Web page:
# PX4 System Architecture
The sections below provide high-level overview of the PX4 hardware and software stack for two "typical" PX4 systems; one that has just a flight controller, and another that has a flight controller and a companion computer (also known as a "mission computer").
# Flight Controller (only)
The diagram below provides a high level overview of a typical "simple" PX4 system based around a flight controller.
The hardware consists of
- Flight controller (running the PX4 flight stack). This often includes internal IMUs, compass and barometer.
- Motor ESCs connected to PWM outputs, UAVCAN (UAVCAN allows two-way communication, not single direction as shown) or some other bus.
- Sensors (GPS, compass, distance sensors, barometers, optical flow, barometers, ADSB transponders, etc.) connected via I2C, SPI, UAVCAN, UART etc.
- Camera or other payload. Cameras can be connected to PWM outputs or via MAVLink.
- Telemetry radios for connecting to a ground station computer/software.
- RC Control System for manual control
The left hand side of the diagram shows the software stack, which is horizontally aligned (aproximately) with the hardware parts of the diagram.
- The ground station computer typically runs QGroundControl (or some other ground station software). It may also run robotics software like MAVSDK (opens new window) or ROS.
- The PX4 flight stack running on the flight controller includes drivers, comms modules, controllers, estimators and other middleware and system modules.
# FC and Companion Computer
The diagram below shows a PX4 system that includes both a flight controller and a companion computer (here referred to as a "mission computer").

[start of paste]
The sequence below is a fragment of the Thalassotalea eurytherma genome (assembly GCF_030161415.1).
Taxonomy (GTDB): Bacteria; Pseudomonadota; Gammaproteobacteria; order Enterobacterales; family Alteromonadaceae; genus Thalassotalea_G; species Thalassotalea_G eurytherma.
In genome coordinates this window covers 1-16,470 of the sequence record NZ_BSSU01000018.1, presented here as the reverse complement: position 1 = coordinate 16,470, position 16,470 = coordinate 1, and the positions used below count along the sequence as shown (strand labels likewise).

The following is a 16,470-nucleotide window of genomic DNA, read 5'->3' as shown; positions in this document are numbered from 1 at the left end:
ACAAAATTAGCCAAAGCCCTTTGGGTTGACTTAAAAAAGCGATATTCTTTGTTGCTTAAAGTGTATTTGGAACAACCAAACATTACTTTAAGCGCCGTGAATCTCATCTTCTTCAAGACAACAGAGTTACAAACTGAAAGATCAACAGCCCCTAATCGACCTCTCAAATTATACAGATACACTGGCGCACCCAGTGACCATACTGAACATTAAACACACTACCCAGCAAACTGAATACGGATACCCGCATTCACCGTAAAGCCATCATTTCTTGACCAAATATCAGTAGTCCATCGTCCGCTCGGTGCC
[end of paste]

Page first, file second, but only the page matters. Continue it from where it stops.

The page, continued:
The flight controller runs the normal PX4 flight stack, while a companion computer provides advanced features like object avoidance and collision prevention. The two systems are connected using a fast serial or IP link, and typically communicate using the MAVLink protocol (opens new window). Communications with the ground stations and the cloud are usually routed via the companion computer (e.g. using the MAVLink Router (opens new window) (from Intel)).
PX4 systems typically run a Linux OS on the companion computer (because the PX4/Avoidance (opens new window) project delivers ROS-based avoidance libraries designed for Linux). Linux is a much better platform for "general" software development than NuttX; there are many more Linux developers and a lot of useful software has already been written (e.g. for computer vision, communications, cloud integrations, hardware drivers). Companion computers sometimes run Android for the same reason.
The diagram shows a cloud or ground station connection via LTE, an approach that has been used a number of PX4-based systems. PX4 does not deliver software specifically for LTE and/or cloud integration (this requires custom development).